Interpretation or Translation - The Differences Explained

Which is which, same or different?

In all the 25 years CanTalk (Canada) Inc. has been in the business of providing language services, customers continue to confuse the disciplines of interpretation and translation.

Interpreters are more than often referred to as translators. Interpretation is all too commonly referred to as translation. Is there really a difference? And should it matter? Well, it should and does.

A rather crude comparison may be the equivalent of saying a cat is a dog, or a dog is a cat. They both have four legs, are both pets and animals. But how they think and behave in the same situations are very different. However, many of CanTalk’s clients past and present will use these two distinctions – interchangeably. It then becomes a question - about whether to put more effort into educating customers about the difference between interpretation and translation, or should we just let it go. In fact, using translation terms for interpretation skills has now become ubiquitous throughout the breadth of the client base. So what to do?

Here we’ll take the practical route and help the reader understand, and then make their own judgement as to the appropriate definitions.

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Interpretation

To the professional interpreter, their expertise focuses on the voice, the oral transcribing of thoughts, phrases and words from one language into another. This requires a very specialized discipline and talent – capturing tone, inflections and many other intricacies of a spoken language. It requires using an individuals’ mental processes in a completely different manner than translation.

Interpretation is real time. It requires an interpreter to communicate thoughts, idioms, sentences, specific cultural references either right after the source language has spoken (consecutive) or at the same time the source language is delivered (simultaneous) into target languages. Primary work involves conferences, conference calls and meetings, television events, training situations, legal and medical involvements with experts, school support, financial transactions, immigration proceedings, emergency support; wherever there is an interaction or reaction to a variety of multicultural exchanges.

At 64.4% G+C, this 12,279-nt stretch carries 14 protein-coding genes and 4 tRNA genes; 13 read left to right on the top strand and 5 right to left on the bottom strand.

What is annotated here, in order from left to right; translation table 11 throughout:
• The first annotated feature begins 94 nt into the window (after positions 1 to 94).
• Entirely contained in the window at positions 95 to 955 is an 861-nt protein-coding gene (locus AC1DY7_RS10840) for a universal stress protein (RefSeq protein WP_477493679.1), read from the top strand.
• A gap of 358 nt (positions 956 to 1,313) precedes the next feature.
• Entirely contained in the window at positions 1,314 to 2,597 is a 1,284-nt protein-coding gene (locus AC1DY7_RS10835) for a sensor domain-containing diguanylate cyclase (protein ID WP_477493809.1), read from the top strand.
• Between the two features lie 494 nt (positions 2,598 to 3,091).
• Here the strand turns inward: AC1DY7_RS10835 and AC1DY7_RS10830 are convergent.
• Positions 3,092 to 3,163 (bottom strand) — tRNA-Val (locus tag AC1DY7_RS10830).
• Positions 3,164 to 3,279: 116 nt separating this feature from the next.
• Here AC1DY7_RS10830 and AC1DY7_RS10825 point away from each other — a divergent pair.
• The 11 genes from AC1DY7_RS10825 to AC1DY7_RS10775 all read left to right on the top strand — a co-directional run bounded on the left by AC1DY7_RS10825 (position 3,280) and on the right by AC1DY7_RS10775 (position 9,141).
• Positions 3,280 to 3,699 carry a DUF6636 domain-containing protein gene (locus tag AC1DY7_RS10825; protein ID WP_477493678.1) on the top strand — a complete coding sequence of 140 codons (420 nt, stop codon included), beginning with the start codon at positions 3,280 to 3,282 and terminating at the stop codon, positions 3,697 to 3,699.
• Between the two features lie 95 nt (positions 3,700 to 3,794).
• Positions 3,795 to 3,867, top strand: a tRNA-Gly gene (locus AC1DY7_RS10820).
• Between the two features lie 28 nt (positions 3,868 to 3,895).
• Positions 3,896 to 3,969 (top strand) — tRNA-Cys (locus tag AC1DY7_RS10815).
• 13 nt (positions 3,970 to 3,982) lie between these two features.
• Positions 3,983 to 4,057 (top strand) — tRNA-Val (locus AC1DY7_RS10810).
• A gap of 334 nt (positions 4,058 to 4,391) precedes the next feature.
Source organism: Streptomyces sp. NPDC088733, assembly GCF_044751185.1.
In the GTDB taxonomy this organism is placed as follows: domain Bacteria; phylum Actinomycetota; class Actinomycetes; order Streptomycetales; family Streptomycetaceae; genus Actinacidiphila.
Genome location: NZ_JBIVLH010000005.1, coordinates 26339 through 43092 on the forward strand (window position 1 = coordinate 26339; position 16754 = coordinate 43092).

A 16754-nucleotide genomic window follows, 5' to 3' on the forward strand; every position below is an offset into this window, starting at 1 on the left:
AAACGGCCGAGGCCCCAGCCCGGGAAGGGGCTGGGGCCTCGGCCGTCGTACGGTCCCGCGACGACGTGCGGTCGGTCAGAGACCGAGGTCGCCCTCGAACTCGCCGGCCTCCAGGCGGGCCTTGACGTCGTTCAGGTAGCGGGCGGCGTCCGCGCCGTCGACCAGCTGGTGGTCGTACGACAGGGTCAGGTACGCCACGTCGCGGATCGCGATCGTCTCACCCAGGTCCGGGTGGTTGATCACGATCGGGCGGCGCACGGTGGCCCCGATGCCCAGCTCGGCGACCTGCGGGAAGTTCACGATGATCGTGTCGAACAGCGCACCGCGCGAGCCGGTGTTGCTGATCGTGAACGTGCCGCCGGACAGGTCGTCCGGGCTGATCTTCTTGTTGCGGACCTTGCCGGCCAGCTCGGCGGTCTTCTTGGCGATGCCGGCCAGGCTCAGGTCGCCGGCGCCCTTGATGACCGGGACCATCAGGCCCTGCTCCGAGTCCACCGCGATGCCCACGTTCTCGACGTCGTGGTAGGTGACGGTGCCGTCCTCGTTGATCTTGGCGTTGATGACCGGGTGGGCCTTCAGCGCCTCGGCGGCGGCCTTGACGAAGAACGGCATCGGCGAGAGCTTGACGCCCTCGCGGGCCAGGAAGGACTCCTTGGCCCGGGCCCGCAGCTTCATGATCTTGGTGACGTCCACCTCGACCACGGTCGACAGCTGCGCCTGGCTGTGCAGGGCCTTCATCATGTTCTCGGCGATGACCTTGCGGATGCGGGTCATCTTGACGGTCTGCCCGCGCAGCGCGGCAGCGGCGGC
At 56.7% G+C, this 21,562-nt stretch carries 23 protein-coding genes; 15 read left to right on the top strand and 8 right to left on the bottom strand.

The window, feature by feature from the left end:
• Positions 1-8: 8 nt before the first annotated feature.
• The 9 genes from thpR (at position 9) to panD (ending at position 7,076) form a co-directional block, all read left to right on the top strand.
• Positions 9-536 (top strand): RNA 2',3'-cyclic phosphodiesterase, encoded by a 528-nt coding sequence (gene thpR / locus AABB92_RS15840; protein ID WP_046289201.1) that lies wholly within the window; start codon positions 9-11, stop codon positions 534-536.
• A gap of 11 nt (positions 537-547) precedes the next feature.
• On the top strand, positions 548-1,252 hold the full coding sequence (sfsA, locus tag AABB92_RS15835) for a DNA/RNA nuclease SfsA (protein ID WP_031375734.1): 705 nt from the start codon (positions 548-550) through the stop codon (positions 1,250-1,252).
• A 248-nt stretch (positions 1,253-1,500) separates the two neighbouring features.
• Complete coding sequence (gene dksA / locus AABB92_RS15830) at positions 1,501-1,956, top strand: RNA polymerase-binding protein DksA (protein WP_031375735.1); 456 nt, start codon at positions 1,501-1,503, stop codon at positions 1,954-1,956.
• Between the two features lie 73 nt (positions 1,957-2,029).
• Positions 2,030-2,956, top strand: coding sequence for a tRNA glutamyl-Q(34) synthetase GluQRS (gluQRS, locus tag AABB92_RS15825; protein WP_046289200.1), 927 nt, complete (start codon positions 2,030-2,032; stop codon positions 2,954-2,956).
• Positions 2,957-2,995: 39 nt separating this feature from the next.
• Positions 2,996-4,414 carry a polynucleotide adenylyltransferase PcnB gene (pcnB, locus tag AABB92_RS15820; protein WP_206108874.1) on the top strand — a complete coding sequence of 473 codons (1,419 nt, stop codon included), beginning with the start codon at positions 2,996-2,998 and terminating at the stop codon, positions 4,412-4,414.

Translation

For the professional translator, their ability is to take the written word and transcribe it from the source language into a target language. Again, the mental acumen required is distinct and different. One is concentrating on the word, the spelling, syntax, grammar, (and) etc. in both target and source languages in a completely different manner than that of an interpreter. These days translators use computer aided tools for even more accuracy and sophistication in their final product. This can include glossaries, and translation templates, automated translation memories and other forms of aids that all add to the quality quotient.

And when a final version has been translated it again will be reviewed by another linguistic proof reader that is yet another final assurance that the translated text is true to quality and document source integrity. Anywhere there is a written word is fair game for the translator. This can include, websites, all manner of business and technical documents, software and multi-media applications, subtitles, training material and books, instructions and directions and many other forms of the written word.

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In summary, both disciplines are incredibly complex mental processes and individuals that make this their profession, are uniquely talented. Both require understanding of cultural nuances and subject matter, deep linguistic capabilities and communication skills. Both foster understanding between diverse groups. That is a higher calling in any language!
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